Sometimes conventional wisdom is right. The Arab Spring really is the most important political event since the 1989 revolutions in Eastern Europe. So it makes sense to find out what Eastern Europeans make of the uprisings in the Middle East and North Africa and to ask what they think it will take to transform the promise of these rebellions into a lasting political transformation.
A good place to look for those answers this week was Budapest, where Central European University, one of the intellectual centres of the region's political and economic transition, is celebrating its 20th anniversary.
The scholars and activists gathered spent a lot of time debating the lessons of their revolution for the Arab Spring. Here are four of them:
The first was that selling democracy has become harder now than it was 20 years ago. That's because, as Aryeh Neier, a human rights activist and head of the Open Society Foundations, explained, the equation of prosperity and democracy, which was universally acknowledged in 1989 and the period that followed, has broken down today.
"In 1989, the U.S. had succeeded in conveying the view that economic prosperity and political freedom go hand in hand," Mr. Neier said. "That is by no means so certain today. The rise of China and the difficulty the West continues to have in recovering from the financial crisis have broken the link between prosperity and freedom."
A second big idea was that while technology has probably made it easier to rebel against authoritarian governments, it has also made it tougher to build enduring, deeply rooted democratic polities to replace them.
Bulgarian political scientist Ivan Krastev, one of the world's leading thinkers about democracy and authoritarianism, argued that the communication revolution has created a "fragmentation of the public space." Instead of all of us being part of a single public debate, the Internet and social media have allowed us all to consume only "the information that confirms our biases."
The third big idea was a historical one. Wanda Rapaczynski, one of the leading creators of Poland's vibrant free press, identified a critical external force in her explanation of what made the revolutions in Poland, Hungary and the Czech Republic succeed: Europe and the promise of membership in the European Union.
"How did we get so lucky?" she asked. "The most important role was played by our aspiration to join NATO and the EU. We had to carry out reforms in accordance with EU guidelines and deadlines. We made tremendous progress."
The fourth lesson came from the founder and chief benefactor of Central European University, George Soros. Mr. Soros, who fled Budapest as a teenager and made his fortune in the United States, suggested that his homeland's history offers an example for the Arab revolutions that is both cruelly realistic and ultimately inspiring. "Reflecting on the Arab revolutions, one very important factor is that people were willing to sacrifice their lives for a common cause," he said. "That is a memory, a historic event, that will change those countries forever. It is irreversible."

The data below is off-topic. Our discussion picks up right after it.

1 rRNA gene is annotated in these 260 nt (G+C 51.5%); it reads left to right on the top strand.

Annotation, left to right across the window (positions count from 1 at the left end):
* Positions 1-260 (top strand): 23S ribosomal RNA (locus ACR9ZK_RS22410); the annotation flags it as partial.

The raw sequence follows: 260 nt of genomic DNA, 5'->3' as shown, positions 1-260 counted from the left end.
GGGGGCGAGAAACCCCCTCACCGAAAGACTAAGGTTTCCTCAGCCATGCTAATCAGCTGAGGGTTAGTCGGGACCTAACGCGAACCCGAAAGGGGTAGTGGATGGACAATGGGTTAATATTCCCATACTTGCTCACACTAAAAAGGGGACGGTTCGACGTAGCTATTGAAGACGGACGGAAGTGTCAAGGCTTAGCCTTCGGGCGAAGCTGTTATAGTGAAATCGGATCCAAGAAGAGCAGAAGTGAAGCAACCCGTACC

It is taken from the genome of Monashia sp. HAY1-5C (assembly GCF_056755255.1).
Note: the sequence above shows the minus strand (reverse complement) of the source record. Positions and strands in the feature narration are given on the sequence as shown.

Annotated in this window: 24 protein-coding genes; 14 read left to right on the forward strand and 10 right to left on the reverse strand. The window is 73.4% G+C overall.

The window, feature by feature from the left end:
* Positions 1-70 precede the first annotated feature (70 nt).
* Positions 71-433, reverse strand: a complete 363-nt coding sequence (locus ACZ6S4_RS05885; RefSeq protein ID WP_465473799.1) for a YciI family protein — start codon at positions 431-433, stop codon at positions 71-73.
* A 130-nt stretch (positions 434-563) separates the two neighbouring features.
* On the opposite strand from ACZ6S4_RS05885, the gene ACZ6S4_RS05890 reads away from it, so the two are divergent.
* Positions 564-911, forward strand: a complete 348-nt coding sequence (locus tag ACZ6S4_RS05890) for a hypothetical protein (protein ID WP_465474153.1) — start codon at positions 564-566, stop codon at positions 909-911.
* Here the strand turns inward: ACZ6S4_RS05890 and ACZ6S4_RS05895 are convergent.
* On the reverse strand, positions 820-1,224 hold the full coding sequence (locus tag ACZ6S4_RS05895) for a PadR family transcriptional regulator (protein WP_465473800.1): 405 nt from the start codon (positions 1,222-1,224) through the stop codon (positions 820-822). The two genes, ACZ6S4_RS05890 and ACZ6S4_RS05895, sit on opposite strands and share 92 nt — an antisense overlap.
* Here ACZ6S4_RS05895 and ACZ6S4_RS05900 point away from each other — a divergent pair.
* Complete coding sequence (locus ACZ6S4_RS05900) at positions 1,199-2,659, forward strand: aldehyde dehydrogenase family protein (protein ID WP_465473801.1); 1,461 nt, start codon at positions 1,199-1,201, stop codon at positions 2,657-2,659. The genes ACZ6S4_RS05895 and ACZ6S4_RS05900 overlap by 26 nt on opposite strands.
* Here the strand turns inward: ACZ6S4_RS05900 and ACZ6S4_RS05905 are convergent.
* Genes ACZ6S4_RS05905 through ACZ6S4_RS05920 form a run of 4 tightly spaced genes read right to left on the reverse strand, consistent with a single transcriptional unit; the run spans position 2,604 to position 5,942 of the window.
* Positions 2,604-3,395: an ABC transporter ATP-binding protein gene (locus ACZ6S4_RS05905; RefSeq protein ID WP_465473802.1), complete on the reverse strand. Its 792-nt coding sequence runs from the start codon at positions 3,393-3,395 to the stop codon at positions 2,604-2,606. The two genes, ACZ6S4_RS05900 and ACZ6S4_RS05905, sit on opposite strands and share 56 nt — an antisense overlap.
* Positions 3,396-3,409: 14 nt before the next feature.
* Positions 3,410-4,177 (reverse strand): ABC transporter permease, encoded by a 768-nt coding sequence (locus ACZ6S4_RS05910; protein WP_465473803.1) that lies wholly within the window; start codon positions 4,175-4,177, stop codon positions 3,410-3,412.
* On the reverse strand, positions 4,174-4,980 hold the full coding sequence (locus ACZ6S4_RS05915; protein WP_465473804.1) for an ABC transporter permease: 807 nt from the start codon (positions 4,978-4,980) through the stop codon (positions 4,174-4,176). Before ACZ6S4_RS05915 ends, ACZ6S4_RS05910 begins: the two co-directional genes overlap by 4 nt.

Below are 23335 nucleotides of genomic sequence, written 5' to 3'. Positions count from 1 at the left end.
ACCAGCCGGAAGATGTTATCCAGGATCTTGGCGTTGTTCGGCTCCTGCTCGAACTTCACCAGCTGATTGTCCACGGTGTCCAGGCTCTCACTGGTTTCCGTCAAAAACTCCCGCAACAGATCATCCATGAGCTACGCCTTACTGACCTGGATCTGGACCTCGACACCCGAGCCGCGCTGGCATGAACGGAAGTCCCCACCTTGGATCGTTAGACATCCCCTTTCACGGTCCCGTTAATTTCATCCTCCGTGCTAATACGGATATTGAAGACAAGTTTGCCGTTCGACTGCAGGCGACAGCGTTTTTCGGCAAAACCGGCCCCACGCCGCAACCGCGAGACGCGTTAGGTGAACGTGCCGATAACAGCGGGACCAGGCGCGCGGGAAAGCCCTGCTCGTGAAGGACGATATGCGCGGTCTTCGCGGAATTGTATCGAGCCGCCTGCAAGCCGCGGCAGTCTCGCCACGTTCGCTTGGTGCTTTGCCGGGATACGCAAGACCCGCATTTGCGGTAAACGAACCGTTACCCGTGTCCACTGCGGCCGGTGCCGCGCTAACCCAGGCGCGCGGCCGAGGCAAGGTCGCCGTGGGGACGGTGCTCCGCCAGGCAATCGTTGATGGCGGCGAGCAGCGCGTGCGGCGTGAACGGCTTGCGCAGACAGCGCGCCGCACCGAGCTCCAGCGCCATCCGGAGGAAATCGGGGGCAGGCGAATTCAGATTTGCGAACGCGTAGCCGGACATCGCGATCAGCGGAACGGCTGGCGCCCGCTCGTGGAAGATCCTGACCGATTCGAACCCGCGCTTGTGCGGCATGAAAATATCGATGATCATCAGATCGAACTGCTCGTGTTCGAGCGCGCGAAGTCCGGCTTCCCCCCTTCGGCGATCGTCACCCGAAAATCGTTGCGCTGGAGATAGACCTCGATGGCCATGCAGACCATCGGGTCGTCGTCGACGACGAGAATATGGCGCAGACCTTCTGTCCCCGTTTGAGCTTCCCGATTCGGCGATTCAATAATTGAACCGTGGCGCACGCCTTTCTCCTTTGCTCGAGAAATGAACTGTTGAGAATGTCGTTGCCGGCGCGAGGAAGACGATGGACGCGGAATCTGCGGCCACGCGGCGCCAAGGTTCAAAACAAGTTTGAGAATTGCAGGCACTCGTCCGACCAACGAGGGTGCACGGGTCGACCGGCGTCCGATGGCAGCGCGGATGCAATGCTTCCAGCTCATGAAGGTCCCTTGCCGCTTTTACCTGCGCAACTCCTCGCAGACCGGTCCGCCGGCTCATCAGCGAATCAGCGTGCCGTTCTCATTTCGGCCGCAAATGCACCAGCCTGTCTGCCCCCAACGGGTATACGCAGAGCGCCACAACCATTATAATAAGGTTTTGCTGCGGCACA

But here is the dark cloud to that silver lining: "Revolutions are rarely successful," he noted. "They often end in tragedy. But they change the behaviour of that country afterwards. The 1956 Hungarian Revolution was repressed. But it carried with it the seeds of the successful revolution in 1989."
At a time when many of us in the West - and on the Arab street - are looking for instant results, Mr. Soros's conclusion is both heartening and frightening. Sometimes, as with Hungary's 1956 uprising, a successful rebellion can take many decades to work.
That long view may be one of the greatest gifts Central Europe has to offer Egypt, Tunisia and their neighbours. Soon, we will start to write the obituaries of the Arab Spring. We will begin to talk about how the promise of Tahrir Square has been squandered by the chaotic and corrupt governments that the brave people on the street propelled into office. But, as with 1956 in Hungary, 1968 in Prague and 1980 in Gdansk, revolutions can be successful even if it takes decades for their promise to flower.
Listening to these friends and patrons of Central Europe's successful revolutions prompted one big question: Where is the EU and where is the George Soros for the Middle East and North Africa? The EU could help by admitting Turkey, not a participant in the Arab Spring, but an essential example for the Muslim world.
As for Mr. Soros, it is probably asking too much to expect him to be the patron saint of the Arab Spring, as he was for the revolutions of 1989. But the Arab world, too, has its democracy-loving billionaires. It is time for them to step up to the plate.